Stories from Summer Vacation: Brendan Gaughen Researches Place Collecting

In the last gasp of summer, here are a few words from Brendan Gaughen, who spent his summer taking several trips across the nation for his dissertation research –

I’m finally doing some dissertation research and did some traveling this summer to do some interviews and generally report on what I saw.  I’m looking at specific ways people interact with the places they visit and how some treat travel as a form of collecting, how technology facilitates or enables these practices, and the ways in which some of these practices can function as a sort of voluntary surveillance.

Geo-Woodstock, Lakeland FL

Geo-Woodstock, Lakeland FL

This is the largest annual gathering in North America for a community of practitioners of a GPS-based hobby called geocaching, in which people hide containers, post the coordinates online, and others go out and find them.  It’s pretty simple but some of these so-called “geocachers” take things to the extreme, turning the hobby into a full-time occupation.  There are more than 2 million geocaches hidden around the world, and an entire cottage industry has sprung up in the last several years catering to this community.  Geocachers often hide objects as a way to memorialize places they find significant, though non-geocachers (“muggles,” borrowing a term from Harry Potter canon to describe those without wizard powers) generally have no idea these containers exist.

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Extra Miler Club Convention, Reno NV

This is the only formal annual meeting for this group of people with intentional travel goals, generally that of visiting all 3141 counties in the United States.  Many members document their accomplishments by taking a photograph of themselves at every county line sign; others attempt to do certain things in each state (such as play golf, eat at a Dairy Queen, etc).  I spoke at length with one couple who drove their RV through all 48 states in a very circuitous manner, stopping to get an envelope stamped at the post office in every county seat in the US, something that had to happen during business hours Monday thru Friday.  They had a page for each county with a postmarked envelope, self-photograph in front of the courthouse, and short write-up about what the town was like.  This personal archive totaled 20 binders, something I would love to explore in further detail.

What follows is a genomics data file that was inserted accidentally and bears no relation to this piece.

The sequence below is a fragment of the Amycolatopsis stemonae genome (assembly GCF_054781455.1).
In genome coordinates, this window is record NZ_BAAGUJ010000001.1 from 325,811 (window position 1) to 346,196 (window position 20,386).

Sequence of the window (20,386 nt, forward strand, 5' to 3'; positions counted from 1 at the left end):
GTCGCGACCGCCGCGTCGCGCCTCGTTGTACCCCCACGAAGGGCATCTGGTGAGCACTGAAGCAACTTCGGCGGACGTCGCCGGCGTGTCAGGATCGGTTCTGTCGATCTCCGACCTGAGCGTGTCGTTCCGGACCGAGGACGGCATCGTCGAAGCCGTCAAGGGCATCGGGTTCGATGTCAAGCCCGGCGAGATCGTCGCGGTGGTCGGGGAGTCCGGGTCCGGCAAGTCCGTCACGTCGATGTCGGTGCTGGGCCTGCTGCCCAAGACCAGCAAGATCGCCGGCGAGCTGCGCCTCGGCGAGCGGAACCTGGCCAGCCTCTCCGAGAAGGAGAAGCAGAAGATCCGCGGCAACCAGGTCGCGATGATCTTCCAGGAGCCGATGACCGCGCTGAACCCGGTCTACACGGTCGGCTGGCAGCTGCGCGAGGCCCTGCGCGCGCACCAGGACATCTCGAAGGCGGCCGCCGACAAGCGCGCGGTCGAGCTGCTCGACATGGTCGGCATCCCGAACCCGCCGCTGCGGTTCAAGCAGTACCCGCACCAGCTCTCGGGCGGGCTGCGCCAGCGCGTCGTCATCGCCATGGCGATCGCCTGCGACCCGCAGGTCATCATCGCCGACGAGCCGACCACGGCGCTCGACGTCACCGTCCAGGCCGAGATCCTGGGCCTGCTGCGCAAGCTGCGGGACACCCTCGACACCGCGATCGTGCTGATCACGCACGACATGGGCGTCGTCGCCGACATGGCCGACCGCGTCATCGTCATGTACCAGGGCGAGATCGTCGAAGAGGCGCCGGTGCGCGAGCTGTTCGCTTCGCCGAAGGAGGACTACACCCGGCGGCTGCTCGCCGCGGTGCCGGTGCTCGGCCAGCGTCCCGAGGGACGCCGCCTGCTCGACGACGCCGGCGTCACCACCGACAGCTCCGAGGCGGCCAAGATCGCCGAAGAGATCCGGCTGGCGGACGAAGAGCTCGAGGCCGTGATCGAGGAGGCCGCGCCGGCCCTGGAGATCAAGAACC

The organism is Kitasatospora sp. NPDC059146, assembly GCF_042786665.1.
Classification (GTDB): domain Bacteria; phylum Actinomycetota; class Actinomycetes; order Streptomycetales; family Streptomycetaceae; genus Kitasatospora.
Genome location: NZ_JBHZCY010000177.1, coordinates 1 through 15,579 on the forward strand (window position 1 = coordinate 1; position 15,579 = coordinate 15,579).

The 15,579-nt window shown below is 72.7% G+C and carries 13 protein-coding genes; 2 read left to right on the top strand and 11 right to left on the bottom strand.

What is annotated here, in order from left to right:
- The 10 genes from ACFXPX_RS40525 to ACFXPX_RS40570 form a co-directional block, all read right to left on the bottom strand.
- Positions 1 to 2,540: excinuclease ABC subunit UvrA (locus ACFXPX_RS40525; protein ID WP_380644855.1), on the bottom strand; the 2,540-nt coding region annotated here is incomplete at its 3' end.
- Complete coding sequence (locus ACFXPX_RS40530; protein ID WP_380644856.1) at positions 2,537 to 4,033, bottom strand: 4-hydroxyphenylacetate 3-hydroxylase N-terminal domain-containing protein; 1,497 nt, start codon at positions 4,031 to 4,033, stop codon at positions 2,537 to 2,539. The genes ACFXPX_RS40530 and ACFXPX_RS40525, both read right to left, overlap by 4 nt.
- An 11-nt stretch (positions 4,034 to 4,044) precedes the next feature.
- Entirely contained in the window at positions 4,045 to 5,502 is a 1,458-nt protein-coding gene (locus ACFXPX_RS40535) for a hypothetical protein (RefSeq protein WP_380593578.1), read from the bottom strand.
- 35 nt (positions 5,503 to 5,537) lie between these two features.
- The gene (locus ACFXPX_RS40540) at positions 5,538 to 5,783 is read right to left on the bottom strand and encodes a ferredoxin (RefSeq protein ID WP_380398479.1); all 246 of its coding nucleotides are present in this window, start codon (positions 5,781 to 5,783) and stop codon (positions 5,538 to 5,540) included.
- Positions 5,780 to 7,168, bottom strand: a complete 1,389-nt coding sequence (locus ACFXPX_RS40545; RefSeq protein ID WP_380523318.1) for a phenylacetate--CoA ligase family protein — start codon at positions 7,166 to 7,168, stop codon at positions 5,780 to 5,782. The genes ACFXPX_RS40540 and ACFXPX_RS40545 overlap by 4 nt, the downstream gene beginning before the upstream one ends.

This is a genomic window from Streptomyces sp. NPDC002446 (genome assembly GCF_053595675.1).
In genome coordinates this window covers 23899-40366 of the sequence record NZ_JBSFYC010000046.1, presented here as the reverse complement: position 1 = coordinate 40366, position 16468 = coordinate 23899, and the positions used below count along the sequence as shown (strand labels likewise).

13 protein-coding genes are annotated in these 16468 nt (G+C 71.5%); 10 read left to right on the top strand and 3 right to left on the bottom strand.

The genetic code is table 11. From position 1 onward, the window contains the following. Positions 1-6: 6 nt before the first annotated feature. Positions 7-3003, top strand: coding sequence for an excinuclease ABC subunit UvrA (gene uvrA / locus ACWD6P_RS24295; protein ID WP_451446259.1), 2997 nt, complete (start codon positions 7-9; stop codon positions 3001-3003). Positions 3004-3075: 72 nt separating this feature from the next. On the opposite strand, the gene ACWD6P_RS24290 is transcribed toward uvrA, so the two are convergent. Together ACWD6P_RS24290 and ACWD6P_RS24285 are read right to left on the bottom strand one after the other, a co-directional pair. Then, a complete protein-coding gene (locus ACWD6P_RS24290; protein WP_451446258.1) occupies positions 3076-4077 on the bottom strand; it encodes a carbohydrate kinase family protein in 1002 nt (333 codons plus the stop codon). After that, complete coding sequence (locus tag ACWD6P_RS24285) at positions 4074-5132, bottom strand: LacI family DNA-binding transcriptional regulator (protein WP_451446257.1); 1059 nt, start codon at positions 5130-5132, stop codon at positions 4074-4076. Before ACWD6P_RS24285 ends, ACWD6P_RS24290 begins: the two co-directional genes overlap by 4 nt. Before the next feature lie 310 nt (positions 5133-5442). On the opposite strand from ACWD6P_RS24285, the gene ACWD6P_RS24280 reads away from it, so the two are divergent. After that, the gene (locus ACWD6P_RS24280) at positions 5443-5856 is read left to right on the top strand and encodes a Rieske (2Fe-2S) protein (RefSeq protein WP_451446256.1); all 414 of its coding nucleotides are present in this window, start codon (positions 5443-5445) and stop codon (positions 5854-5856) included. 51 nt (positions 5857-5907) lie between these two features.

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Lincoln Highway centennial celebration, Kearney NE

The Lincoln Highway was the first transcontinental highway built in the United States and Kearney is the closest city to the highway’s midpoint (it ran between New York and San Francisco).  A few dozen vintage autos started at either end of the highway and met up in Kearney, so the town was temporarily saturated with Packards, Ford Model A’s, and more cars my dad can more easily recognize than I can.  Aside from witnessing a lot of nostalgia for archaic forms of automobile tourism, I attended some presentations about the history of the current incarnation of the Lincoln Highway Association and its 12-year long effort to map every iteration of the entire route – over 5,000 miles counting all the bypasses, realignments, and modernizations of the route.  Some Lincoln Highway devotees wish to travel as many miles of the original route as possible, and at one stop on our bus tour I watched about 100 people feel compelled to walk a 500-foot stretch of century-old concrete, an original 1913 section of the Lincoln Highway.  I was BY FAR the youngest person there, so it seems this [firsthand] nostalgic feeling toward the Lincoln Highway, and postwar road culture in general, may be in danger of disappearing altogether.

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I made many contacts and took extensive notes at all three of these events, which, once I tie in a theoretical framework, will be beneficial for a couple chapters of my dissertation.  I still have to decide how to approach writing about these groups and their members, but these trips have resulted in a ton of raw data, photographs, and interview notes.  Being in these places reminded me that America is a big, fascinating, and complex place, and that there is a certain joy to discovering, interpreting, and complicating aspects of American culture.

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